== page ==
VRFB Technology

The VRFB is the simplest and most developed flow battery in mass commercial operations

  • The flow battery was first developed by the National Aeronautics and Space Administration (NASA) in the 1970s and unlike conventional batteries, the liquid electrolytes are stored in separated storage tanks, not in the power cell of the battery
  • During operation these electrolytes are pumped through a stack of power cells, or membrane, where a reversable oxidation (“redox”) electrochemical reaction takes place, charging or discharging the battery
  • Vanadium can exist in four different states, allowing for a single element to be used to store energy. Vanadium was first used in flow batteries in the mid-1980’s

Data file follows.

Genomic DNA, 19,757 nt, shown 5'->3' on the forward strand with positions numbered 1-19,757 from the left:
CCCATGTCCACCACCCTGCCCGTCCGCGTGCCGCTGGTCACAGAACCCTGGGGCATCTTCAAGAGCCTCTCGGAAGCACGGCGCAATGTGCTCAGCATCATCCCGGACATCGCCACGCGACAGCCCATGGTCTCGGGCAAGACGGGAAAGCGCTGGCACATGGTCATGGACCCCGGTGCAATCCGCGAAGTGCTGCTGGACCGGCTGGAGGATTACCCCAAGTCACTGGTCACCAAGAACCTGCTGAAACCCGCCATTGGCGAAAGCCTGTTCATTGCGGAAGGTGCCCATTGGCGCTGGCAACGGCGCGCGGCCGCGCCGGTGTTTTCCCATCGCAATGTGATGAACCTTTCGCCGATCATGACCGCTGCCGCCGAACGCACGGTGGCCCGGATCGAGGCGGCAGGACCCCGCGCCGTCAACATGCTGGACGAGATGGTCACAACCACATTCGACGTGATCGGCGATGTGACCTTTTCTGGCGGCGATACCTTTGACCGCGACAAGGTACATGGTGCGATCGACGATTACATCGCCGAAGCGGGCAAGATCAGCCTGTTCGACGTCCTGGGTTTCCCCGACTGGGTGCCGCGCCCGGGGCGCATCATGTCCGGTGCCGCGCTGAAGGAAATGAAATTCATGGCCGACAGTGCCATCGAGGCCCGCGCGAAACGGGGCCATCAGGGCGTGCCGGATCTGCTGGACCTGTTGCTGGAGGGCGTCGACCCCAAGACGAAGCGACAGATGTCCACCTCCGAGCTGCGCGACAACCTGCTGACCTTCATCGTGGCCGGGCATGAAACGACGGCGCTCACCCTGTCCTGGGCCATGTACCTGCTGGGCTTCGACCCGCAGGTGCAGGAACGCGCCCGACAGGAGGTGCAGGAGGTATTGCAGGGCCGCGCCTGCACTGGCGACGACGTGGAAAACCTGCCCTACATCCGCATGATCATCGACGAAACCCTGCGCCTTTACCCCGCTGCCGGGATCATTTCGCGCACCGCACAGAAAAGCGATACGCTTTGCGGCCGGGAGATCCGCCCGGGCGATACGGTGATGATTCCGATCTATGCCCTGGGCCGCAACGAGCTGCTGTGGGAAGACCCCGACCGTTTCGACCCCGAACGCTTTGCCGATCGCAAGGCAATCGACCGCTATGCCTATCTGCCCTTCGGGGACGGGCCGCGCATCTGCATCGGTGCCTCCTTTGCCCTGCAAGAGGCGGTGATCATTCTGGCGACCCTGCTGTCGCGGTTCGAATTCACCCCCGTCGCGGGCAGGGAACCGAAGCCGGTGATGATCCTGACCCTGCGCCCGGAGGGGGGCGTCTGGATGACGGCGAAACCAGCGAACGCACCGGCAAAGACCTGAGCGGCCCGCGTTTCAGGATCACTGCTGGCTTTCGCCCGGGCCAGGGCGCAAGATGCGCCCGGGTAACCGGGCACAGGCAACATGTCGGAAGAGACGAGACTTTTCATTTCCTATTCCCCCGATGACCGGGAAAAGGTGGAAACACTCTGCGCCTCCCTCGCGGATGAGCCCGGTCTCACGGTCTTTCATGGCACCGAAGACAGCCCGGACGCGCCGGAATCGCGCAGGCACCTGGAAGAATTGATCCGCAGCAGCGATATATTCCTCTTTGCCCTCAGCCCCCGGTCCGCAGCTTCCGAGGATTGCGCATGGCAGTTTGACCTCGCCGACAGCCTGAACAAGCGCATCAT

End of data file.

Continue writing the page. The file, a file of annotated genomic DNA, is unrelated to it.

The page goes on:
• In addition to vanadium, the electrolyte consists primarily of water and chemical additive acids such as sulphuric acid or hydrochloric acid

VRFB technology offers significant advantages

  • Long lifespan cycles: Ability to repeatedly charge / discharge over 35,000 times for a lifespan of over 20 years
  • 100% depth of discharge: Without performance degradation is unique to VRFBs
  • Lowest cost per kWh when fully used at least once daily makes VRFBs today cheaper than Li-ion batteries
  • Safe, with no fire risk from thermal runaway
  • 100% of vanadium is re-usable upon decommissioning of the system
  • Scalable capacity to store large quantities of energy
  • Flexibility: Allows capture of the multi-stacked value of energy storage in grid applications
  • Very fast response time of less than 70ms
  • No cross-contamination: Only one battery element, unique among flow batteries
  • Sustainability, with 100% of vanadium is re-usable upon decommissioning of the system

How a VRFB works